The Sales and Service Tax (SST) system in Malaysia functions as a consumption-based taxation mechanism, aiming to collect revenue from the consumption of goods and services within the country. 

It comprises two main components:

Sales Tax

This tax is levied on products manufactured domestically, produced locally, or imported into Malaysia. It is essentially a single-stage tax imposed on the sale of goods. 

When a manufacturer or importer sells a taxable product, they must include the sales tax in the selling price.

The rate of sales tax varies depending on the type of goods. Basic food items, building materials, electronics like personal computers and mobile phones, as well as certain consumer goods like watches, are subject to a 5% sales tax rate. 

Other goods, except for those specifically exempted or subject to different rates, are taxed at a rate of 10%.

Service Tax

Unlike the sales tax, which is applied to goods, the service tax is imposed on taxable services provided within Malaysia. 

It applies to a wide range of services such as hospitality, telecommunications, professional services, and other service-related industries. 

Service providers who are registered with the Malaysian tax authority and are conducting business operations are obligated to charge and collect service tax from their customers. The standard rate for service tax is 6% of the value of the taxable service provided.

It’s important to note that certain services, particularly those involving international transactions, are exempted from service tax obligations.

The SST system is designed to capture revenue from both the production and consumption sectors of the economy. 

It provides a source of government revenue while also influencing consumer behavior and encouraging domestic production and consumption. 

Understanding the intricacies of the SST framework is essential for businesses operating in Malaysia to ensure compliance with tax regulations and fulfill their tax obligations accurately.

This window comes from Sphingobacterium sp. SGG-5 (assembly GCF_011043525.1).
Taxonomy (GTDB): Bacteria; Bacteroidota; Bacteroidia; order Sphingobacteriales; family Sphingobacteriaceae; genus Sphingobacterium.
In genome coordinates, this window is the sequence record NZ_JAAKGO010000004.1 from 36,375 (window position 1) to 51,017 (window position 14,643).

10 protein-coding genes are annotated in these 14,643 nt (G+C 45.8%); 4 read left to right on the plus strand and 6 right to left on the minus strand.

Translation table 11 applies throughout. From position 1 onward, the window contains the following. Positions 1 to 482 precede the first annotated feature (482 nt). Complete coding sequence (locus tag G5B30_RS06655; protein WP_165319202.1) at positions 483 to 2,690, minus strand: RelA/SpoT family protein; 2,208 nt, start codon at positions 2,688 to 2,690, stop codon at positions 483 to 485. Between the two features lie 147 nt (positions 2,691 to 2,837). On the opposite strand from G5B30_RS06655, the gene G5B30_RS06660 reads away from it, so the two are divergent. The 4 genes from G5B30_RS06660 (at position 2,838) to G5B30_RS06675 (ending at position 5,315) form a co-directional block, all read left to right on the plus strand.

Which Businesses Are Required To Register For SST In Malaysia? 

Businesses that offer taxable goods and services need to apply for SST registration if they satisfy the following criteria:

Sales Tax:

  • Engaged in the manufacturing of taxable goods.
  • Achieved a total sales value exceeding RM 500,000 in the past 12 months.

Service Tax:

  • Providing taxable services.
  • Exceeded the total value of taxable services over the preceding 12 months, surpassing the prescribed threshold, typically set at RM 500,000, although specific services may have differing thresholds.
Additional Thresholds
Taxable service providerThreshold
Operators of restaurants, bars, snack bars, canteen, coffee houses, or any place providing food and drinks whether eat-in or takeawayRM 1.5 million
Persons who are regulated by Bank Negara Malaysia and provide credit card or charge card servicesNo threshold
Approved customs agentsNo threshold

Withholding Tax

Malaysian Tax System 6

Withholding tax is a mechanism employed by tax authorities, including the Inland Revenue Board of Malaysia, to collect taxes on income earned by non-residents.

In Malaysia, withholding tax is applied when a resident entity, such as a company or individual, makes payments to a non-resident individual or entity for certain types of income.

The payer, which could be an individual or a business operating in Malaysia, is responsible for withholding a portion of the payment and remitting it to the tax authorities on behalf of the non-resident payee.

This withholding tax is deducted at the time of payment and serves as an advance payment of the non-resident’s tax liability in Malaysia.

The types of income subject to withholding tax in Malaysia include payments for services rendered, royalties, interest, dividends, and payments for the use of movable property. 

For example, if a Malaysian company hires a foreign consultant to provide services, the company is required to deduct withholding tax from the consultant’s fees before paying them.

The payer is obligated to ascertain whether withholding tax applies to the payment and, if so, to deduct the tax at the prescribed rates. 

These rates may vary depending on the nature of the payment and the tax treaty agreements between Malaysia and the country of residence of the non-resident payee.

The payee, typically a non-resident individual or entity, receives the net payment after withholding tax has been deducted. 

However, the payee may be eligible to claim a refund or credit for the withholding tax deducted when filing their tax returns in Malaysia or their home country, depending on the applicable tax laws and regulations.

Overall, withholding tax serves as a mechanism to ensure that non-residents contribute their fair share of taxes on income earned from Malaysian sources, while also facilitating tax compliance and revenue collection for the Malaysian government.

Withholding Tax Rates

When a payer is obligated to make payments to a non-resident individual or entity, they are required to withhold tax at the specified rates:

Payment typeWithholding tax rates
Contract payment3%, 10%
Interest15%
Royalties10%
Technical fees, service payments, rent for movable property usage10%
Interest disbursed by authorized financial institutions5%
Earnings of non-resident public performers15%
Real Estate Investment Trust (REIT)Apart from a domestic corporationForeign corporationOverseas investment entity10%
25%
10%

Real Property Gains Tax (RPGT)

Malaysian Tax System 7